What process engineers can learn from bakers

Similar to award winning bakers, the success of the sintering process depends significantly on the used materials and tools:

  • Only fresh ingredients lead to success: Over-stored (rotten) materials must be avoided
  • With the best ingredients you can achieve the best results for your customers
  • Avoid contamination of the product by wearing gloves.
  • Handle with care, especially if the devices are not yet sintered and the paste is still raw. The chips might move and misalign.
  • Do not prepare workplaces, refurbish tools or perform other “dirty” activities right next to the sintering line. Or do you clean a dirty baking sheet and the salat for dinner together?
  • Only use clean tools! How good can the sandwich be, if old cheese is sticking on the spatula?
  • Be focused on a careful preparation: Especially at silver sintering, the previous processes must fit. This includes the printing and drying of paste, as well as the pick&place of devices. A badly rolled pizza dough will burn in some places while still being raw in others.
  • Every hair in the soup bothers your guest (creates voids in the interconnect): A cleanroom with special preparations is mandatory for sintering. Compared to soldering, the requirements for cleanroom classes, employee training, cleaning intervals, etc. are much higher.
  • Baking time instructions must be followed. Incautious acceleration of the time leads to low quality. The product is burned on the outside but raw on the inside.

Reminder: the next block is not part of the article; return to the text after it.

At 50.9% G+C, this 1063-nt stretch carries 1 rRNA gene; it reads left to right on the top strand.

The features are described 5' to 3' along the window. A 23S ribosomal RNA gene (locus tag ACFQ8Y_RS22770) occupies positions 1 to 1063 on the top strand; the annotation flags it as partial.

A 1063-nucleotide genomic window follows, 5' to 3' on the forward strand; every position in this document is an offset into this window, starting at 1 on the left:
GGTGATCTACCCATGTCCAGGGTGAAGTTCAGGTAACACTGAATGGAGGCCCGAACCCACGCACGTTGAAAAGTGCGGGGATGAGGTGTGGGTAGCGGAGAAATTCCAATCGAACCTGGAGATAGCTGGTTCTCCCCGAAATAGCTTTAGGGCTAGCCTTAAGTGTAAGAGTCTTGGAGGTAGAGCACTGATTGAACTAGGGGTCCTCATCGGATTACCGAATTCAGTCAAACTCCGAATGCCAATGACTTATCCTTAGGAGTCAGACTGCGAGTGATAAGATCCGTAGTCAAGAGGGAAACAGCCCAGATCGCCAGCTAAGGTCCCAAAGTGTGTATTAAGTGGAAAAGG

• The product temperature is critical for success. Everybody knows the problem: You have a new oven and your recipes are no longer working. The reason for this is that the temperature profile of the new oven differs from the old. Therefore, always check the product temperature (not oven temperature) and distribution.
  • Keep an eye on the atmosphere: For sintering, the atmosphere’s composition (oxygen content, sulfur content, organic outgassing) is crucial for success. If you place a glass of water in the oven, the bread will get crunchy and tasteful. If you have remains of cleaning agents in the oven, the bread will be horrible.
  • Watch the cooling processes: Cooling too quickly can destroy glasses. If the cooling takes too long, however, your guests will be in a bad mood. Nobody wants to wait long for their meal!
  • Keep the storage conditions in mind: The sandwich might have been delicious when it was freshly prepared. But after storing it for two hours at a too high temperature, it will be soft and disgusting.


Attention to detail is just as important for baking, as it is for sintering. This includes well trained employees that have the capacity to focus on details. Just like at flux-free soldering, the material quality is important for the success. In combination with the best equipment, high quality devices with an extraordinary reliability and lifetime are possible.

Do you have questions regarding the metallic sintering? Do not hesitate to contact us.